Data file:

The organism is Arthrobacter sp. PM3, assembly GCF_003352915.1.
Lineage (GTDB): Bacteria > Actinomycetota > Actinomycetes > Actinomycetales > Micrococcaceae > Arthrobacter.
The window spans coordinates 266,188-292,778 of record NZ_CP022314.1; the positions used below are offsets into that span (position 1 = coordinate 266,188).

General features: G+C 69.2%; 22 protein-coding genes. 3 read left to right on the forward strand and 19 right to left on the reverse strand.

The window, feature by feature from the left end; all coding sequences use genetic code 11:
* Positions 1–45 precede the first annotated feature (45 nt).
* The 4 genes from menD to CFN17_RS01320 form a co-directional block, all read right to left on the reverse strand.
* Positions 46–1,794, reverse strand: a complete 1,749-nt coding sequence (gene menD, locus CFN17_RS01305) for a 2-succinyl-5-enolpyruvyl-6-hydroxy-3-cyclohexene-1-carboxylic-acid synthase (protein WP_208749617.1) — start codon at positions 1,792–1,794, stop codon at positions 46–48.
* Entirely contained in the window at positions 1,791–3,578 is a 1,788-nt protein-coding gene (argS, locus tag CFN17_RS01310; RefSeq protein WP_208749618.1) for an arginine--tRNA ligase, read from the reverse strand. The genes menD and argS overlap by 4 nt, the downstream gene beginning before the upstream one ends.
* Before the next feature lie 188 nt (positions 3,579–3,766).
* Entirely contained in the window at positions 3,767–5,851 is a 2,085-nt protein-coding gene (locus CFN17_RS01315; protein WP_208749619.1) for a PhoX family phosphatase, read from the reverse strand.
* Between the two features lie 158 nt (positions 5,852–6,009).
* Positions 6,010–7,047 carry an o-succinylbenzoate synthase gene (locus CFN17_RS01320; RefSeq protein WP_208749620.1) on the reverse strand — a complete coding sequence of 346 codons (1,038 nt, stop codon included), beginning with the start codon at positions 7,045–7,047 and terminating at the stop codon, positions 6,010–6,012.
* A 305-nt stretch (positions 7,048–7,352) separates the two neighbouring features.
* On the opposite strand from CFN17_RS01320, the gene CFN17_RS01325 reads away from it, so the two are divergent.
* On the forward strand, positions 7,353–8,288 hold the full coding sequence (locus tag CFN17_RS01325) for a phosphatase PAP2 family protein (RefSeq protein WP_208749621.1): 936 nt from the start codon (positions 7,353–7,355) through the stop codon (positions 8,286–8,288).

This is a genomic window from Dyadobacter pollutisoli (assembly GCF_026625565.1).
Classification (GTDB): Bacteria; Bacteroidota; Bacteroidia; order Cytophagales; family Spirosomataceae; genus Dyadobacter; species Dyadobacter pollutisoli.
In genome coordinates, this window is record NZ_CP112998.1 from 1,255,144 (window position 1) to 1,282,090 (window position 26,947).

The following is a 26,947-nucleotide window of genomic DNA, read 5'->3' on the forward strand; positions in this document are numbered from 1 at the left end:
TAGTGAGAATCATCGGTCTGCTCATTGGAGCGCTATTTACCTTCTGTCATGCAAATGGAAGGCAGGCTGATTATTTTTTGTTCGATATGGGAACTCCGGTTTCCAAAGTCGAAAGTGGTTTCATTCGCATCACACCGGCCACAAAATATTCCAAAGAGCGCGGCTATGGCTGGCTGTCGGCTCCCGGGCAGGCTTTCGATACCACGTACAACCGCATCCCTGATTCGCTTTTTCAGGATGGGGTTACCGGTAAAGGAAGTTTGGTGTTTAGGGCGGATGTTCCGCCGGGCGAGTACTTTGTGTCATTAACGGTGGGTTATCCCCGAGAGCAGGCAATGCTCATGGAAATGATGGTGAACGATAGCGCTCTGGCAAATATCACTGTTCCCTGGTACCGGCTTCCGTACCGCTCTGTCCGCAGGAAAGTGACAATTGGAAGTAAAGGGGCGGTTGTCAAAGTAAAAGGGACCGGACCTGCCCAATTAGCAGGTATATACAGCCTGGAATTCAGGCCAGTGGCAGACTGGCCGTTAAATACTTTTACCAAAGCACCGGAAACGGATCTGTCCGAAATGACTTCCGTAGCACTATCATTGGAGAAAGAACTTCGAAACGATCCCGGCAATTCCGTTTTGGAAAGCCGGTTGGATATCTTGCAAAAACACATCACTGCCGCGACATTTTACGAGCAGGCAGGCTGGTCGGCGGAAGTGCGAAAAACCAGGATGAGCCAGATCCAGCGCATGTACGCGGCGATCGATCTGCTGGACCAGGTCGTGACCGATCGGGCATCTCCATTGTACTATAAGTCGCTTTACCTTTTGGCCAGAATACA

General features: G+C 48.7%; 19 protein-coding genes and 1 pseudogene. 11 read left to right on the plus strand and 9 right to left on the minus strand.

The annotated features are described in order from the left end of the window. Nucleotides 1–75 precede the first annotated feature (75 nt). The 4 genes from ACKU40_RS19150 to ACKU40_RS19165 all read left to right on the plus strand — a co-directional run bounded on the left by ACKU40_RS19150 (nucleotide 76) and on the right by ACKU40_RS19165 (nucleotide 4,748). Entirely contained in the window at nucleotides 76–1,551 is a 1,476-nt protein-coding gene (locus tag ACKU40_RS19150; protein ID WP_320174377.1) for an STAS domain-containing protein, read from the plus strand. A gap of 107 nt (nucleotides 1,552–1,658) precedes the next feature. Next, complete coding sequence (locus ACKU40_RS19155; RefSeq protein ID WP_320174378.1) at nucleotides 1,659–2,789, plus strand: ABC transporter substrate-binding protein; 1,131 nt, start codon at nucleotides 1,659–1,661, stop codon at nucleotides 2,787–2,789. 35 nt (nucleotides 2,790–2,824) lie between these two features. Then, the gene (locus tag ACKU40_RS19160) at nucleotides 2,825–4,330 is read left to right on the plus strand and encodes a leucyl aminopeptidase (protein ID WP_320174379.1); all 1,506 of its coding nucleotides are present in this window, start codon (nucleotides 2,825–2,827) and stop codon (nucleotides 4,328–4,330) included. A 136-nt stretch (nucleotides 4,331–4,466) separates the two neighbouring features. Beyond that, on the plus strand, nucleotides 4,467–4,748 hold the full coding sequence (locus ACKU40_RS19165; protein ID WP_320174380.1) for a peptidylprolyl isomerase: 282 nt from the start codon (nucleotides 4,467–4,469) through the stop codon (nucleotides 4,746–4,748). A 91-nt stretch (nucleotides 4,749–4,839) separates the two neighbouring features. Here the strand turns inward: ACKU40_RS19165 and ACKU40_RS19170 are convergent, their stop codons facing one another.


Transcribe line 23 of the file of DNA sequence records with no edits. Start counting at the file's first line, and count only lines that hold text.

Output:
The annotated features are described in order from the left end of the window. Nucleotides 1–75 precede the first annotated feature (75 nt). The 4 genes from ACKU40_RS19150 to ACKU40_RS19165 all read left to right on the plus strand — a co-directional run bounded on the left by ACKU40_RS19150 (nucleotide 76) and on the right by ACKU40_RS19165 (nucleotide 4,748). Entirely contained in the window at nucleotides 76–1,551 is a 1,476-nt protein-coding gene (locus tag ACKU40_RS19150; protein ID WP_320174377.1) for an STAS domain-containing protein, read from the plus strand. A gap of 107 nt (nucleotides 1,552–1,658) precedes the next feature. Next, complete coding sequence (locus ACKU40_RS19155; RefSeq protein ID WP_320174378.1) at nucleotides 1,659–2,789, plus strand: ABC transporter substrate-binding protein; 1,131 nt, start codon at nucleotides 1,659–1,661, stop codon at nucleotides 2,787–2,789. 35 nt (nucleotides 2,790–2,824) lie between these two features. Then, the gene (locus tag ACKU40_RS19160) at nucleotides 2,825–4,330 is read left to right on the plus strand and encodes a leucyl aminopeptidase (protein ID WP_320174379.1); all 1,506 of its coding nucleotides are present in this window, start codon (nucleotides 2,825–2,827) and stop codon (nucleotides 4,328–4,330) included. A 136-nt stretch (nucleotides 4,331–4,466) separates the two neighbouring features. Beyond that, on the plus strand, nucleotides 4,467–4,748 hold the full coding sequence (locus ACKU40_RS19165; protein ID WP_320174380.1) for a peptidylprolyl isomerase: 282 nt from the start codon (nucleotides 4,467–4,469) through the stop codon (nucleotides 4,746–4,748). A 91-nt stretch (nucleotides 4,749–4,839) separates the two neighbouring features. Here the strand turns inward: ACKU40_RS19165 and ACKU40_RS19170 are convergent, their stop codons facing one another.